Curry rode down the dark street toward the lights and voices. Clay walked beside the Kid's horse, just as if he had had a rider in the saddle. The Kid leaned forward to check Heyes' heart beat just in time to hear it skip once, twice. "Christ, don't fail now! We're almost there." the Kid moaned. He didn't dare urge his horse to trot – if Heyes fell or was shaken around he was sure to die. Getting to the saloon was the longest, slowest ride Curry ever remembered. Gradually, Heyes' heart steadied again, but Curry didn't trust it.
As they reached the front of the saloon, Curry heard a man's slurred shout, "Hey, mister, you alright?"
The Kid leaned around Heyes' sagging form and shouted down to the inebriated cowboy in the street below. "No, he ain't! Is there a doctor in town? Man's shot bad – in the head."
The cowboy in the street shouted back into the saloon. A dozen poured out the swinging doors, knocking the stumbling drunk off his feet. Curry unwound the rope that had held Heyes in the saddle and soon the men from the saloon had gotten the injured man off the horse and were carrying him in the door as gently as they could. Curry wearily dragged his far leg over the saddle, dropped to the ground, tied up his horse, and followed the group carrying his partner. A slender blonde woman in a modest brown dress joined the crowd of men. They called to her - "Miss Christy, man's been shot! Shot in the head!" Someone shouted. "Jake's gone to get the doc."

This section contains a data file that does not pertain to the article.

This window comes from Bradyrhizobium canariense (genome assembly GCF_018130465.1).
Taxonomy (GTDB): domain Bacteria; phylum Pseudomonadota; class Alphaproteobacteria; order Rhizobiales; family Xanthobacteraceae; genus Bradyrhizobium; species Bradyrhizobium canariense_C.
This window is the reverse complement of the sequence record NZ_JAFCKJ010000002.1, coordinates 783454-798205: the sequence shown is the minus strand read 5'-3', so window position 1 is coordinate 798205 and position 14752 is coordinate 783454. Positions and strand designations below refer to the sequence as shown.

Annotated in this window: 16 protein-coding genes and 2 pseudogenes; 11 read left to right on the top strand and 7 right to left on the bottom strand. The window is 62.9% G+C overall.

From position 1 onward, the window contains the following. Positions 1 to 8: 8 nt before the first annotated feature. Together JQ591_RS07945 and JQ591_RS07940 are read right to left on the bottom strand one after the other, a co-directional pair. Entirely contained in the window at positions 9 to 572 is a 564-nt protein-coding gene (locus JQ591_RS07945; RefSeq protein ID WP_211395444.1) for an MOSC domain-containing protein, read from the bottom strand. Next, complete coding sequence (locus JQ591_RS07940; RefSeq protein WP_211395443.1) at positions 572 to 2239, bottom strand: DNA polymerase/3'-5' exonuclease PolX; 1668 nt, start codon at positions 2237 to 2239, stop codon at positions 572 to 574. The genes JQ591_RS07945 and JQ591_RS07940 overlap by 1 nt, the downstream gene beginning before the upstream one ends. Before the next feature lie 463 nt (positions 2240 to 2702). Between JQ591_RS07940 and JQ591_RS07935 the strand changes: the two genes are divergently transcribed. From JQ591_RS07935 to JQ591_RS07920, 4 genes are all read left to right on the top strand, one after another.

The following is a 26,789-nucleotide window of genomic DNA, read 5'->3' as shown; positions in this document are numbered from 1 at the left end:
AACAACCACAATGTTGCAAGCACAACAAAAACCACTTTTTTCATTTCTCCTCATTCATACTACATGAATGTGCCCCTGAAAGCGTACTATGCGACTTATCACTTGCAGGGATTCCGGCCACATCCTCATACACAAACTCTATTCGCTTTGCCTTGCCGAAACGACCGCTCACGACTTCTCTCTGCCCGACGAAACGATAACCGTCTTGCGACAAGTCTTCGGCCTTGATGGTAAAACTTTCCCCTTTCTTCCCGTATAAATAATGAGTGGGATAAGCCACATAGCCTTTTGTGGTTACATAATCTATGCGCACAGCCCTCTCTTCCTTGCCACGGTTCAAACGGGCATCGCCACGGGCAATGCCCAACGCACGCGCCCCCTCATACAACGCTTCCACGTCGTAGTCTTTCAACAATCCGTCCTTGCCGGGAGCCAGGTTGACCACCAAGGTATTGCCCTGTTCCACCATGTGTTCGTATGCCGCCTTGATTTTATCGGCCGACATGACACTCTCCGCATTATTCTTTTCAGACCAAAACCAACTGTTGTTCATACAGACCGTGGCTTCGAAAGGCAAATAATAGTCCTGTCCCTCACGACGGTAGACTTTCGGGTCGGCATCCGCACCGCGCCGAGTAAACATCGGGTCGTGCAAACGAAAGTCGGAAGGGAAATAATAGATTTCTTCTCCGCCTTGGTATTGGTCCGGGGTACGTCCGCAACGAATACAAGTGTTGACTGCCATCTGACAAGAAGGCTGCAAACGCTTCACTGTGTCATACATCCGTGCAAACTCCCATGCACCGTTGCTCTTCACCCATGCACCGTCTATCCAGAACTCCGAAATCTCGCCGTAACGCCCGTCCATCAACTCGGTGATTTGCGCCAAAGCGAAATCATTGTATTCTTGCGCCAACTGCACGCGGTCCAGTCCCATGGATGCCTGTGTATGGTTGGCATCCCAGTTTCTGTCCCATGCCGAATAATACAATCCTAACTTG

The woman in brown seemed young, but she took charge. Her clear voice rang out as more revealingly dressed dance hall girls came to join the throng: "Here, get him into the back room, on the bed - there. Careful, don't drop him! Here, let's get these pillows under him and keep his head up. Peggy, bring me some clean water and a towel. Somebody get me some extra pillows from the store room. Now, you guys go back out front and leave us alone. Peggy and the doc and I can handle this." A petite brunette dance hall girl ran in with a basin and towel for Miss Christy, who bent over Heyes and blotted the bloody wound. Her gentle hands seemed at odds with her strong, confident voice. She looked up at the Kid. He was startled to see how sad her blue eyes looked.
Curry grabbed off his hat and introduced them with their standard aliases, "Miss, I'm Thaddeus Jones and this here's my partner, Joshua Smith, been shot. I'm mighty grateful to you for your kindness." Curry hoped desperately that she wouldn't ask how his partner had come to be shot. He had lies ready, but doubted she would believe them. Miss Christy seemed to have a good head on her shoulders – maybe too good.